John’s gospel concludes with a musing on the scope of Christ’s life, death, and resurrection; “And there are also many other things which Jesus did, which if they were written in detail, I suppose that even the world itself would not contain the books that would be written” (John 21:25). There is a definite sense in which every believer tells a unique part of that story until the whole world is indeed filled with truth and majesty at the second coming. The glory of the resurrection is seen each day in the fullness of Christ’s living Body, the Church. Perhaps that is what the celebration of Easter is truly about

Posted by Justin Lonas

Captured by Heart February 15, 2012

These days there is much discussion in the Church about the permissibility of behaviors for Christians. These issues range from cultural (what movies/music/entertainment choices are appropriate for Christians) to sexual (what are acceptable actions between a man and his wife; what are the parameters of marriage; etc.) to lifestyle (drinking, smoking, etc.) and everywhere in between.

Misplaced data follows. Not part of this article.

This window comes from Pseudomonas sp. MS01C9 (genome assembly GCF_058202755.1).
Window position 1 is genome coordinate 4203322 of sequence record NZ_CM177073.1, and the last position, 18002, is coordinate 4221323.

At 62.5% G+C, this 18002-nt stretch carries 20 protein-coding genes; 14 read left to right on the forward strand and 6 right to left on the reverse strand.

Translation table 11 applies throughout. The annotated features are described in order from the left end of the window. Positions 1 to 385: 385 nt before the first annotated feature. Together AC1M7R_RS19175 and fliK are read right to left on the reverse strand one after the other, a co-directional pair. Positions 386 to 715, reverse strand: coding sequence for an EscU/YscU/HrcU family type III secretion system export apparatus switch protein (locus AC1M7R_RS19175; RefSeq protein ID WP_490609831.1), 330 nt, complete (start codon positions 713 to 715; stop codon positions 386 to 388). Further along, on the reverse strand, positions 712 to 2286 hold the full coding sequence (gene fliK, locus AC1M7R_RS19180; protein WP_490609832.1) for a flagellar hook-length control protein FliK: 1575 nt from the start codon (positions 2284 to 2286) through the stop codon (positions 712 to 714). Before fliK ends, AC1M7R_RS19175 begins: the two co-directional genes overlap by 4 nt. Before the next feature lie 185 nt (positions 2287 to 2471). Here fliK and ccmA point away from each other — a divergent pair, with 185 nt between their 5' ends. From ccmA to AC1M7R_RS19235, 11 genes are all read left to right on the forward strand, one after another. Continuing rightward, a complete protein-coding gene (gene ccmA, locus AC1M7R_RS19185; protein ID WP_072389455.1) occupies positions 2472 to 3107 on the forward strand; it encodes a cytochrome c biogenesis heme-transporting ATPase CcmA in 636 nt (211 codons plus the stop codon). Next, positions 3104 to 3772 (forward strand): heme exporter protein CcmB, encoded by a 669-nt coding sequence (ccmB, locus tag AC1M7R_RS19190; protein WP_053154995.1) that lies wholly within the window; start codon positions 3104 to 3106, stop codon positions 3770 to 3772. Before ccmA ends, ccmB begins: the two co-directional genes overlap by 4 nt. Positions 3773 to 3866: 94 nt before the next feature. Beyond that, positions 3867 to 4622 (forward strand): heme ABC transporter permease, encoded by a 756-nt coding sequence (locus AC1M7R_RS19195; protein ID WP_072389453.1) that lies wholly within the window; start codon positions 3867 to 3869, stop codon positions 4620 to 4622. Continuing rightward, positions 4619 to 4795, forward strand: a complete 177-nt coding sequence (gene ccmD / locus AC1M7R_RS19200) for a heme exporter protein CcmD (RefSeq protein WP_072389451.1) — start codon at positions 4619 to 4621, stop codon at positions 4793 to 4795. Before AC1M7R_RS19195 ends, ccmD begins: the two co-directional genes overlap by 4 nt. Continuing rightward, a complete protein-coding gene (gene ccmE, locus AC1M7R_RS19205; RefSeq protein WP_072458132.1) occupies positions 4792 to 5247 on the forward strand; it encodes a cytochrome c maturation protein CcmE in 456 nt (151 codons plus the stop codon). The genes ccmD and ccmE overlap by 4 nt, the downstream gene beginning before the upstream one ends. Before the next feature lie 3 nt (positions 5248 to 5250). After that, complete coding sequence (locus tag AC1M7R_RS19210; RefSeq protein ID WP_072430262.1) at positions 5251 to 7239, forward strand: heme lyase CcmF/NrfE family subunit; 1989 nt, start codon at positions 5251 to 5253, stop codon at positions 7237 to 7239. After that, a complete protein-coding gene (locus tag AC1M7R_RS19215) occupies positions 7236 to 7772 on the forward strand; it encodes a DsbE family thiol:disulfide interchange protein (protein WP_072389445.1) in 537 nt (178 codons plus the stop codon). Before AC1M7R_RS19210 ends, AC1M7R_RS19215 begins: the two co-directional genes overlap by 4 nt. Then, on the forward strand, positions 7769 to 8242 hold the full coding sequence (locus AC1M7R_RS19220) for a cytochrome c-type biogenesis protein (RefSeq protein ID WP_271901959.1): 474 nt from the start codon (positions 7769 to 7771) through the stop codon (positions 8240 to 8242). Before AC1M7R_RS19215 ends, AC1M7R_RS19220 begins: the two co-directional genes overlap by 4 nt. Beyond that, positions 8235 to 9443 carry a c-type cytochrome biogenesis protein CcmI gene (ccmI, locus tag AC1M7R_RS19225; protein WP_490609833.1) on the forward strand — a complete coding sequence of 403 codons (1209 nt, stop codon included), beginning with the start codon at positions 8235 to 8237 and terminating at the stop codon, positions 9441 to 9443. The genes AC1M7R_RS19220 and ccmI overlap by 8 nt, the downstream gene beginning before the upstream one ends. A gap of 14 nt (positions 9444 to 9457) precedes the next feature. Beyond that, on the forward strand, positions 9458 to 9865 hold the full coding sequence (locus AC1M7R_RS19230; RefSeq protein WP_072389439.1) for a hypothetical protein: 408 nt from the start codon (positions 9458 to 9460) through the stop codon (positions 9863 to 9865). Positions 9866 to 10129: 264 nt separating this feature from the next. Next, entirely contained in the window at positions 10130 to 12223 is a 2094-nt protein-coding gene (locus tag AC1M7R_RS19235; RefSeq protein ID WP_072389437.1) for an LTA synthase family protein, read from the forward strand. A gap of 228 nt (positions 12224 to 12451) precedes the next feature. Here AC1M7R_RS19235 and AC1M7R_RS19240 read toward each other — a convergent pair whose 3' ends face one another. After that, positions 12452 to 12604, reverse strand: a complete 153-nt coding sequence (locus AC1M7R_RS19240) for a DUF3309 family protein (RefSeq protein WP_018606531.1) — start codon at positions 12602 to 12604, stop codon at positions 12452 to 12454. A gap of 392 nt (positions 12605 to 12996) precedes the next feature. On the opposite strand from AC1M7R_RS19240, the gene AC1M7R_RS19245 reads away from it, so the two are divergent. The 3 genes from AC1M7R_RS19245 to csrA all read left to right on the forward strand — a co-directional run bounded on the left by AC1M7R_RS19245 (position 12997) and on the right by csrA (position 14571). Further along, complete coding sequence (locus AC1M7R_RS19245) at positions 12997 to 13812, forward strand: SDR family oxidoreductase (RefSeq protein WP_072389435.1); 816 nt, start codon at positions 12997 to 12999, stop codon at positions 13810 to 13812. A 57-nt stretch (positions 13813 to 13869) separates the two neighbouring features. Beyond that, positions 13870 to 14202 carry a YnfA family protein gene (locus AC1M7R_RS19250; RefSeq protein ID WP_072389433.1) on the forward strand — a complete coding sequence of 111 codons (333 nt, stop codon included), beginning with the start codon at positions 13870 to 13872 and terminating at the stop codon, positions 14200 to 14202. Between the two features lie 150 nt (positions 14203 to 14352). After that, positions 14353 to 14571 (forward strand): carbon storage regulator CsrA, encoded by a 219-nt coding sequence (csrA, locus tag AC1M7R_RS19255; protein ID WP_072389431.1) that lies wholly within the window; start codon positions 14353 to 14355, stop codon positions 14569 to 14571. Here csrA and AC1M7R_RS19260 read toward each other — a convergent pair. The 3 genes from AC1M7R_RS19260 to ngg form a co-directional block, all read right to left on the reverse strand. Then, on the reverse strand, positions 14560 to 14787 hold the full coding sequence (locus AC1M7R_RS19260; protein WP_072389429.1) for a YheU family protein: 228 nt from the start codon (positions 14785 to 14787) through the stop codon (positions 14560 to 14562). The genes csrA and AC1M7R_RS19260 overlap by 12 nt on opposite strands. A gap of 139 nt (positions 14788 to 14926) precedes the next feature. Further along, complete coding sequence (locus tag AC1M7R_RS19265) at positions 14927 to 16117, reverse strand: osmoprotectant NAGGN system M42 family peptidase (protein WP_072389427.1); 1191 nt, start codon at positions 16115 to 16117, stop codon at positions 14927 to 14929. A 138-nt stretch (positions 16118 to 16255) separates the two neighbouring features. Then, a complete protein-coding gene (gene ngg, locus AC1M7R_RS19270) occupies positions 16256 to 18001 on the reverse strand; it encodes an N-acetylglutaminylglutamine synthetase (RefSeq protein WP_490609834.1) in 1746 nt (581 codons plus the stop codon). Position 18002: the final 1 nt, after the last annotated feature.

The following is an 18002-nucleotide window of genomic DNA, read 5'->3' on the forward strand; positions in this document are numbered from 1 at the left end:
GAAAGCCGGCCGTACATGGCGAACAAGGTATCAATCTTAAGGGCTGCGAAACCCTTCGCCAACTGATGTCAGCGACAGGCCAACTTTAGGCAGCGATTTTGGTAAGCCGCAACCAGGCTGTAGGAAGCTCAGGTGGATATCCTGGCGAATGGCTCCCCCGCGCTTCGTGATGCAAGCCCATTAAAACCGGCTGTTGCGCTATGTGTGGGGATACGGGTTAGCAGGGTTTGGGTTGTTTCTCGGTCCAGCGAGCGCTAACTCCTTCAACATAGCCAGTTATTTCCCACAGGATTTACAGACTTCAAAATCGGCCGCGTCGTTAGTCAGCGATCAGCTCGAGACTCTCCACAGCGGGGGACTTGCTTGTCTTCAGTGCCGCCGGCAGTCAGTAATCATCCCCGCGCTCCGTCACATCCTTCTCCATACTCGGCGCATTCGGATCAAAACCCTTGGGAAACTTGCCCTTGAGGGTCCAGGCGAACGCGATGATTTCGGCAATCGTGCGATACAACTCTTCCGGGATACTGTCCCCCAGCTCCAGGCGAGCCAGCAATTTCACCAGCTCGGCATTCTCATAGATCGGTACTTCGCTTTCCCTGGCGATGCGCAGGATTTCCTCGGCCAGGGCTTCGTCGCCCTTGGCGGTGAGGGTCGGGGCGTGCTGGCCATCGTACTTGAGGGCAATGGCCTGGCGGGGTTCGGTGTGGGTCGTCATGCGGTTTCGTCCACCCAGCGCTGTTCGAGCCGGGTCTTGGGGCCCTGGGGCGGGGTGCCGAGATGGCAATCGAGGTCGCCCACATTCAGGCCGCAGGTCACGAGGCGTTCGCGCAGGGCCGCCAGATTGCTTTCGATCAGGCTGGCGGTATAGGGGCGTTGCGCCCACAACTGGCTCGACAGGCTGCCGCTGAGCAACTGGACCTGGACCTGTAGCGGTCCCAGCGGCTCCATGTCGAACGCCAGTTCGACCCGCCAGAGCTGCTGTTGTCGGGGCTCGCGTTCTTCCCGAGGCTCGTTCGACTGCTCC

At the risk of reductio ad absurdam, I see such debates typically coming at issues from one of two perspectives (each replete with proof-texts to hurl at their opponents): the restraining impulse to abolish any behaviors outside biblical prescriptions and a notion of “good Christian living” or the antinomian impulse to “follow your heart.” The extreme ends of this spectrum are easy enough to recognize (i.e. the Holiness denominations vs. old Mainline churches), but often opinions fall somewhere on a spectrum between the two. The arguments may look like a loosely restraining “some things that aren’t expressly biblical can be good if they fit our idea of ‘good clean fun’” or a loosely grounded antinomian “whatever is not expressly forbidden in Scripture is OK.”

To try to hold any kind of a biblically sound, logical, and socially realistic middle when these questions heat up is difficult at best. Nevertheless, I think that is exactly what we are called to do.